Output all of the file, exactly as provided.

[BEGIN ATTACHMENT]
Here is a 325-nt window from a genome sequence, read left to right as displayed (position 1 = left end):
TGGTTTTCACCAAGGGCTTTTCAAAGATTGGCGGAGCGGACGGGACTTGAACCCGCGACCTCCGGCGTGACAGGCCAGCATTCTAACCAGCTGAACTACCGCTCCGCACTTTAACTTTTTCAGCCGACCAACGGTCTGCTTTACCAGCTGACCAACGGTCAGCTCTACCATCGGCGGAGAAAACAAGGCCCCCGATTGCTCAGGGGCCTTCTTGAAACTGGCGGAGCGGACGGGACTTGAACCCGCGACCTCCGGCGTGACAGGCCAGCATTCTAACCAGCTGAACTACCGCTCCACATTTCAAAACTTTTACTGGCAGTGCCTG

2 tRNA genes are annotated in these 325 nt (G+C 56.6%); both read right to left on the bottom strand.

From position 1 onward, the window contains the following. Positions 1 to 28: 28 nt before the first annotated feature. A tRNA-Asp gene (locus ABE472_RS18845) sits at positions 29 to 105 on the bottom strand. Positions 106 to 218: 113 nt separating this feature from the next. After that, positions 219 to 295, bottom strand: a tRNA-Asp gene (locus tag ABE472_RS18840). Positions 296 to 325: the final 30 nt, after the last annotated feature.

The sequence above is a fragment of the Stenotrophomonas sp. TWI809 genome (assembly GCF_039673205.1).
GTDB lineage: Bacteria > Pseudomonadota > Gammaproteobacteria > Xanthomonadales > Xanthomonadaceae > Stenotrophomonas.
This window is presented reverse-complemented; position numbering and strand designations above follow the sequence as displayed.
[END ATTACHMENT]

Here is a 325-nt window from a genome sequence, read left to right as displayed (position 1 = left end):
TGGTTTTCACCAAGGGCTTTTCAAAGATTGGCGGAGCGGACGGGACTTGAACCCGCGACCTCCGGCGTGACAGGCCAGCATTCTAACCAGCTGAACTACCGCTCCGCACTTTAACTTTTTCAGCCGACCAACGGTCTGCTTTACCAGCTGACCAACGGTCAGCTCTACCATCGGCGGAGAAAACAAGGCCCCCGATTGCTCAGGGGCCTTCTTGAAACTGGCGGAGCGGACGGGACTTGAACCCGCGACCTCCGGCGTGACAGGCCAGCATTCTAACCAGCTGAACTACCGCTCCACATTTCAAAACTTTTACTGGCAGTGCCTG

2 tRNA genes are annotated in these 325 nt (G+C 56.6%); both read right to left on the bottom strand.

From position 1 onward, the window contains the following. Positions 1 to 28: 28 nt before the first annotated feature. A tRNA-Asp gene (locus ABE472_RS18845) sits at positions 29 to 105 on the bottom strand. Positions 106 to 218: 113 nt separating this feature from the next. After that, positions 219 to 295, bottom strand: a tRNA-Asp gene (locus tag ABE472_RS18840). Positions 296 to 325: the final 30 nt, after the last annotated feature.

The sequence above is a fragment of the Stenotrophomonas sp. TWI809 genome (assembly GCF_039673205.1).
GTDB lineage: Bacteria > Pseudomonadota > Gammaproteobacteria > Xanthomonadales > Xanthomonadaceae > Stenotrophomonas.
This window is presented reverse-complemented; position numbering and strand designations above follow the sequence as displayed.